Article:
In recent years, contacts have become so closely integrated that most projects and programmes are planned and carried out at the institutional and local government level. A number of Estonian and Danish local governments have signed bilateral co-operation agreements.

In 2007 the Danish-Estonian Chamber of Commerce was established in Estonia.

Denmark has been the largest provider of bilateral assistance to Estonia. From 1992-2003, Denmark supported Estonia with a total of 147 million EUR. The major part of the support has been used for environment programmes (incl. energy, the implementation of Baltic Agenda 21), for defence issues (support for the preparation for NATO membership), and for co-operation in the field of European integration (the FEU programme). Upon the accession of Estonia to the EU in 2004, the assistance reached the minimal level and the finishing of projects in the final stage took place.

Defence co-operation between Estonia and Denmark has been on a good level for years. Denmark has been the co-ordinator of several international projects that have helped to build up the Baltic states’ defence systems. It also assisted the Baltic countries with the establishment of BALTBAT, BALTRON and BALTNET and the following activities. In March 1994, Denmark and Estonia signed a defence co-operation agreement, which for Estonia was the first bilateral framework agreement in the field of defence co-operation. The Estonian peacekeeping units that participated in the NATO-led SFOR peace support operation in Bosnia were trained in Denmark, as was the Estonian reconnaissance unit that served under the Danish battalion in Kosovo. Also, Denmark has provided advanced training courses to officers of the Defence Forces and cadets and officials of the Ministry of Defence.

As of summer 2010, Lieutenant Colonel Toomas Peda resides in Copenhagen as Estonia’s defence attaché. As of July 2012, Colonel Søren Frausig, residing in Vilnius, is the Danish defence attaché to Estonia (also to Latvia and Lithuania).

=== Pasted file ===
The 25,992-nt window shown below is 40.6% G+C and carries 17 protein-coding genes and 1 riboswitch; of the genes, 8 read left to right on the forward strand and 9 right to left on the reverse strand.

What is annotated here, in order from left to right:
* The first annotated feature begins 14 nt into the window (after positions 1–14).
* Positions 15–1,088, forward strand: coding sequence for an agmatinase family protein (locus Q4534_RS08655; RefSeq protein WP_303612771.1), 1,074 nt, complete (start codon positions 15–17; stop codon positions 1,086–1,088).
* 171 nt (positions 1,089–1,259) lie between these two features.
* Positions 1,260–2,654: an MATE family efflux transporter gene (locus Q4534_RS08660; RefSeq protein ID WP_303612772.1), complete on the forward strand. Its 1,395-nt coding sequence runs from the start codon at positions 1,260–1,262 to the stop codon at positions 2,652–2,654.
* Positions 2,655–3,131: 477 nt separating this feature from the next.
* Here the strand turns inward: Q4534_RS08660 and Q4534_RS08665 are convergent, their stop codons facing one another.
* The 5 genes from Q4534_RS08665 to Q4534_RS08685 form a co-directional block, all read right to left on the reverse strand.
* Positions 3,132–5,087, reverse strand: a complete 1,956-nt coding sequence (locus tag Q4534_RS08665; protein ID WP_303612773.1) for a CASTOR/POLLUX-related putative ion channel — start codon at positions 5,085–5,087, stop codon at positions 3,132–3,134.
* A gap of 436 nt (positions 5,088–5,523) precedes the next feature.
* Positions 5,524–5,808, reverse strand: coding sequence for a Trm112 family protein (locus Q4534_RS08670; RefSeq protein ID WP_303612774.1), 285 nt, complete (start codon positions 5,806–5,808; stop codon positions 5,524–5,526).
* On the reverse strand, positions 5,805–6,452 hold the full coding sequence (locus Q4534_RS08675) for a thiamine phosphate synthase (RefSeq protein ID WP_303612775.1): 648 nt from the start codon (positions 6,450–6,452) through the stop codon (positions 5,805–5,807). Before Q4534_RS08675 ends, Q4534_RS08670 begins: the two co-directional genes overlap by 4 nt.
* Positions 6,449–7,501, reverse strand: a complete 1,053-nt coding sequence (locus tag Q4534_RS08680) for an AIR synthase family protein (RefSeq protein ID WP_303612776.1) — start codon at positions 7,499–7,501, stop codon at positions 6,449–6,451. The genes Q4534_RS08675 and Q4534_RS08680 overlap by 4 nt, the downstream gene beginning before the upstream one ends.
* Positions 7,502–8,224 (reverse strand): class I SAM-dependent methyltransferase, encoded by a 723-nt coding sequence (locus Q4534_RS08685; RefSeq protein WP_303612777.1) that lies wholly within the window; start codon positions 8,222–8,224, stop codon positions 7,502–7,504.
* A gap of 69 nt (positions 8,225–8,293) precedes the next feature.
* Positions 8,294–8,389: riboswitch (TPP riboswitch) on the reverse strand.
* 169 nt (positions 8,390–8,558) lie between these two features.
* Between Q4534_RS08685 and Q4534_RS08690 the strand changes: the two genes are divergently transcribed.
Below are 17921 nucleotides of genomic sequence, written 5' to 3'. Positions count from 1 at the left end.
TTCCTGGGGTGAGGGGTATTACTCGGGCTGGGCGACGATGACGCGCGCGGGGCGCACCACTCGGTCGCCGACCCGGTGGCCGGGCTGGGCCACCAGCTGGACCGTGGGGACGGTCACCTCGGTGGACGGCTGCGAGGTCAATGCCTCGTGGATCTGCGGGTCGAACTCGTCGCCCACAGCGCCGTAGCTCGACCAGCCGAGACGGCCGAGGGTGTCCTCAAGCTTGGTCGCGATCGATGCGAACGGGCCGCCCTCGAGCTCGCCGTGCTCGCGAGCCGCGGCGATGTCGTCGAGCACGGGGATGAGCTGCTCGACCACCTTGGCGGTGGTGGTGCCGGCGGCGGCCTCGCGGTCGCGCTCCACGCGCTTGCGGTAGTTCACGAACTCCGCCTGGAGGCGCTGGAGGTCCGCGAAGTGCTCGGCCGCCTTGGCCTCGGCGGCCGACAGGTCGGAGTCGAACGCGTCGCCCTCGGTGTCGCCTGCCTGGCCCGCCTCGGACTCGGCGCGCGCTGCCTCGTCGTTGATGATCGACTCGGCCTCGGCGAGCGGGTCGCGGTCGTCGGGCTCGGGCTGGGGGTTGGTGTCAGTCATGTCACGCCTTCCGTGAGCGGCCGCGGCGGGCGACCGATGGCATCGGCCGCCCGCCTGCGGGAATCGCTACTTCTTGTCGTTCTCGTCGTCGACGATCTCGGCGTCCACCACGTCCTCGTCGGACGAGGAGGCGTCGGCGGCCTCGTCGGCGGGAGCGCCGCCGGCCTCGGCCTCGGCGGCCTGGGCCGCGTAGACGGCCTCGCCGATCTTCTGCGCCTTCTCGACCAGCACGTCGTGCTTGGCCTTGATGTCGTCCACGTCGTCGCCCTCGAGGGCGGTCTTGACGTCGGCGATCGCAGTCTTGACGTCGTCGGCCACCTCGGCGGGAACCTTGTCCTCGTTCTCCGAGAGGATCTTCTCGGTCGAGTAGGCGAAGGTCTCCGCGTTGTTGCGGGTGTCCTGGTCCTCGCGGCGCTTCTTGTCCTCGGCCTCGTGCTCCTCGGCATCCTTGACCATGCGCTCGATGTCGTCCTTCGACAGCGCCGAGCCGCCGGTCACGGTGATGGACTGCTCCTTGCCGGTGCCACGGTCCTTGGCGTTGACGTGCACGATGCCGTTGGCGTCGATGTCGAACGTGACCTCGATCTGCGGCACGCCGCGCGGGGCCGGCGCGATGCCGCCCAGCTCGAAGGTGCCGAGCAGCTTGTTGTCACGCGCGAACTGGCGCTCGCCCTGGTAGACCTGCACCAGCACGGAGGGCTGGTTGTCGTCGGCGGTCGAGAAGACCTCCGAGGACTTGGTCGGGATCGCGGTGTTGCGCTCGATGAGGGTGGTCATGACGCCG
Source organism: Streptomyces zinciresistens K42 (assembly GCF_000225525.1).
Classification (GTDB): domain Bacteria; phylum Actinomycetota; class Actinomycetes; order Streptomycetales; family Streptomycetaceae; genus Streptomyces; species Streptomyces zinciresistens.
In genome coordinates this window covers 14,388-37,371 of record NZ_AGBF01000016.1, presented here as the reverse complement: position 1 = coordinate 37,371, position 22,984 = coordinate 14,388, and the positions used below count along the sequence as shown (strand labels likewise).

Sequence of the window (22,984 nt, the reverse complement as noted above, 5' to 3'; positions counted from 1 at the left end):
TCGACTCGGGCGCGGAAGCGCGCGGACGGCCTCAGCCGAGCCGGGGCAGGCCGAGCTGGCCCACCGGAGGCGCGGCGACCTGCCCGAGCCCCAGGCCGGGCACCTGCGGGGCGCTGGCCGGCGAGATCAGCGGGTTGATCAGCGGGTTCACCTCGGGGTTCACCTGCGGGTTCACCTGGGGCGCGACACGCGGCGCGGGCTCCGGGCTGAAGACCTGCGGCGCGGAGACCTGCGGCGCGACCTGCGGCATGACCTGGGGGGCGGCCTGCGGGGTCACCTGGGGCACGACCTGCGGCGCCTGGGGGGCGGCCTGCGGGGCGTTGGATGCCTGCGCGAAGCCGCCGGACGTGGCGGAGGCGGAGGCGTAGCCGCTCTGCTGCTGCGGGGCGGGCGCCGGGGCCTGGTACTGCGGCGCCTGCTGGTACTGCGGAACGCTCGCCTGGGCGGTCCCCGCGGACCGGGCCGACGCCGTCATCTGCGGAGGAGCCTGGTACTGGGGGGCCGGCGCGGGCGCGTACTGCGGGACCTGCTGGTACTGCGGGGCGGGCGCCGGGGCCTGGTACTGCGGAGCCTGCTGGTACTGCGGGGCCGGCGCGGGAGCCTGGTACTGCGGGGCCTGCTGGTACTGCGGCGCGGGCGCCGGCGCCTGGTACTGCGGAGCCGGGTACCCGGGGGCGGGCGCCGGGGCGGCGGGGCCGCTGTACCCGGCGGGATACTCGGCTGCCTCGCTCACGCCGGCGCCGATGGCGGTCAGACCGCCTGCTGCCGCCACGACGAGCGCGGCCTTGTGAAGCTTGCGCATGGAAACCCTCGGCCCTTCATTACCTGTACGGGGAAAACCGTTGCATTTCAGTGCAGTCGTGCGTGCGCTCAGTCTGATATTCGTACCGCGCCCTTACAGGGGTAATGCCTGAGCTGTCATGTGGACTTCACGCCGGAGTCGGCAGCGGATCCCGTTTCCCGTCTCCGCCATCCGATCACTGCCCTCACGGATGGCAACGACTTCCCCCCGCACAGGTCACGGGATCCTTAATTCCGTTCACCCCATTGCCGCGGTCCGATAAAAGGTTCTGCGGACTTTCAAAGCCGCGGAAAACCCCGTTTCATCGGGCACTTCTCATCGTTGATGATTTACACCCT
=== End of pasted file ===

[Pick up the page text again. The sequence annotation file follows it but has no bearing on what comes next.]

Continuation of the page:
Agreements

The following agreements are in force between Estonia and Denmark:

  • Agreement on the Development of Economic, Industrial and Technical Co-operation (came into force 28.07.92);
  • Agreement Concerning the Promotion and Reciprocal Protection of Investments (came into force 24.02.93);
  • Agreement Concerning the Abolition of Visas (came into force 01.05.93);
  • Agreement on International Transport of Passengers and Goods by Road (came into force 27.08.93);
  • Agreement on Mutual Assistance in Customs Matters (came into force 25.11.93);
  • Air Services Agreement (came into force 29.11.93);
  • Convention for the Avoidance of Double Taxation and the Prevention of Fiscal Evasion with respect to Taxes on Income and on Capital (came into force 30.12.93);
  • Agreement for the employment of dependants of members of a diplomatic mission, consular office or mission to an international organization (came into force 27.02.02).
  • Memorandum of Understanding on co-operation for the implementation of the Kyoto Protocol to the UN Framework Convention on Climate Change (came into force 25.09.03)
  • Agreement on the Reciprocal Holding of Stocks of Crude Oil and Petroleum Products (came into force 07.04.05)

Economic Relations

In 2012 Denmark came in 13th place among Estonia’s trade partners, making up just 2% of Estonia’s total foreign trade.

The total turnover of Estonia-Denmark trade in 2011 was  503.4 million euros, with the balance positive for Estonia by a margin of 101.4 million euros. Exports totalled 302.4 million euros (11th place) and import 200.9 million euros (14th place).

In 2012 the total trade turnover between Estonia and Denmark was  520.8 million euros, of which import made up  223.0 million euros and export  297.8 million. The trade balance was positive for Estonia by 74.8 million euros.


Trade 2005 - 2012 (mln EUR)

Year Export Import
2005 198.1 198.0
2006 195.0 248.5
2007 218.7 262.9
2008 276.0 230.5
2009  221.4 172.0
2010 218.6 175.4